What Is a “Cossack” These Days, Anyway?

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April 15 2014 4:15 PM

Cossacks Return to the World Stage

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Mounted Cossacks patrol an area near Russian-Ukrainian border near the southern city of Rostov-on-Don, on March 19, 2014.

Photo by Andrey Kronberg/AFP/Getty Images

Many of the pro-Russian militants occupying government buildings in eastern Ukraine are being referred to in the media—or at least are referring to themselves—as Cossacks. Between this and the role Cossacks played in policing the Sochi Olympics—notably their filmed attack on members of Pussy Riot—the Cossacks have made a fairly dramatic return to the world stage this year.

Joshua Keating Joshua Keating

Joshua Keating is a staff writer at Slate focusing on international affairs and writes the World blog. 

To non-Russians, this reads as a bit antiquated—as though “Janissaries” or “Hussars” were suddenly playing a significant role in modern warfare. But the roots of the Cossack revival have been apparent for a while now.

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Not quite an ethnic or linguistic group—though they are nearly all Orthodox Christians—but more than just a military unit, the Cossacks trace their roots back to nomadic groups—either escaped serfs or descendants of Tatar tribes, depending on which account you read—who spread throughout southeastern Russia and Ukraine during the 15th and 16th centuries.

Though once openly rebellious against Tsarist rule, they were integrated over time into the Russian military and played a key role in securing the Russian frontier, “pacifying” the Muslim tribes of the Caucasus, and beating back Napoleon’s forces. In Russian culture they play a role similar to cowboys and were subjects for writers including Gogol, Tolstoy, and Pushkin.

Outside of Russia, they’re better known for leading Tsarist-era anti-Semitic pogroms.

Having mostly fought on the side of the anti-Bolshevik White Army during the Russian civil war, the Cossacks were treated brutally under the Soviet Union—tens of thousands were killed or deported under the Bolsheviks’ “de-Cossackization” campaign—however, they’ve made a cultural and political comeback during the post-Soviet era.

It began with Boris Yeltsin signing a number of decrees recognizing special rights, including the right to bear arms, for Cossack groups, but their re-emergence has accelerated under Vladimir Putin, who has made them something of a symbol of his conservative nationalist ideology. In 2005 Putin signed a bill allowing registered Cossack organizations to select members of special Cossack units in the Russian military and giving himself the right to appoint Cossack generals.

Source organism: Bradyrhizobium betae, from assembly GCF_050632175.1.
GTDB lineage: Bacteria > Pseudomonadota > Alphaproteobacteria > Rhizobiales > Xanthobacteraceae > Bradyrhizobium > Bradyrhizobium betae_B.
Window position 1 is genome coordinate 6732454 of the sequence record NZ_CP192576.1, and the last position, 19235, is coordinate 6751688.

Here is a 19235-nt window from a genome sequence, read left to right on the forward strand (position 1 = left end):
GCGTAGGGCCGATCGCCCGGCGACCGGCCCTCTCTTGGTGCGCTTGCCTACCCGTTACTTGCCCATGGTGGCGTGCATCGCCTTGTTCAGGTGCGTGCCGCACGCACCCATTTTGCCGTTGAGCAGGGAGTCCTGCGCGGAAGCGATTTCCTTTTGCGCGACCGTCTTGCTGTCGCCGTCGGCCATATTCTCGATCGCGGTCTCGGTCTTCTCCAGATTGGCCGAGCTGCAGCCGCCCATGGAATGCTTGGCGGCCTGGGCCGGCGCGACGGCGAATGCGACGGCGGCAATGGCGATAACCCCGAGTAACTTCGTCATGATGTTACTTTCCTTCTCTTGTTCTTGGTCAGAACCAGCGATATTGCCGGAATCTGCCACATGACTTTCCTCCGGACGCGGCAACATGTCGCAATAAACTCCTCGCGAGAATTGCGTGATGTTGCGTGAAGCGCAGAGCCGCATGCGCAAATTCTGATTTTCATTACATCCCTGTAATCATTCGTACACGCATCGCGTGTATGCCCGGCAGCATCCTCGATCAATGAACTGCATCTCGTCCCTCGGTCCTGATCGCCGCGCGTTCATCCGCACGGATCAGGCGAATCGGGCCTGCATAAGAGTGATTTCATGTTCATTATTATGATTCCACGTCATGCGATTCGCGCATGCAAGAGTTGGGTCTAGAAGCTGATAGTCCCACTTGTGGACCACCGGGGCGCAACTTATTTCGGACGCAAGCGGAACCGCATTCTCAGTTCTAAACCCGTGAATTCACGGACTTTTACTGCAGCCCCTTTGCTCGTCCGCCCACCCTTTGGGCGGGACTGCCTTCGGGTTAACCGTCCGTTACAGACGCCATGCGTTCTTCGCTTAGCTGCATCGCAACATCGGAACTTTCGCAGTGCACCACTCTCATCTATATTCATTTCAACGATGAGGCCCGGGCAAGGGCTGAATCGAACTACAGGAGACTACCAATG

Cossack military schools have been formed. Cossack patrols have been policing cities in 19th-century military garb, including Moscow. In Krasnodar, home to Sochi, 1,000 Cossacks were put on the government payroll ahead of the Winter Olympics.

They’ve also at times served as conservative cultural enforcers, policing ethnic minorities from southern Russia and leading campaigns against controversial artwork including Pussy Riot and a staged reading of Lolita in St. Peterburg. 

Putin has promoted the use of Cossacks as a police force, saying they’re often more efficient than the official police. Critics charge that they’re also less accountable than the official police and that the modern day Cossacks, are hostile to non-Russian ethnic groups, and have little actual connection to the fabled warriors of yore.

Be that as it may, quite a few people have enthusiastically embraced the identity. In 2010 Cossacks were counted as a separate ethnicity for the first time, and about 650,000 Russians declared themselves members of the group. Cossack leaders say there may be as many as 2.5 million worldwide. But not all governments have been as enthusiastic about the Cossack revival as Russia. As Simon Shuster of Time recently wrote, things are a bit different in Ukraine:

Ukraine’s succession of leaders, regardless of whether they leaned toward Russia or the West, have treated the local Crimean Cossacks with great suspicion. Their commanders in Crimea have spread militant notions of Slavic unity among their young cadets. All of that has attracted scrutiny from Ukraine’s security services in recent years. Under the rule of President Viktor Yanukovych, a Russia-leaning leader who was deposed in a revolution last month, Crimea’s leading Cossacks were investigated for training paramilitary groups and speaking out in support of separatism, both of which are illegal in Ukraine. Some of them have had their Cossack training camps raided by police in search of weapons. Others have been deported to Russia on charges of inciting ethnic hatred.

The annexation of Crimea presents local Cossacks with the opportunity to win the favored status that their cohorts in Russia have been enjoying for years. The self-identified Cossacks taking part in the takeovers in eastern Ukraine may be hoping for the same.

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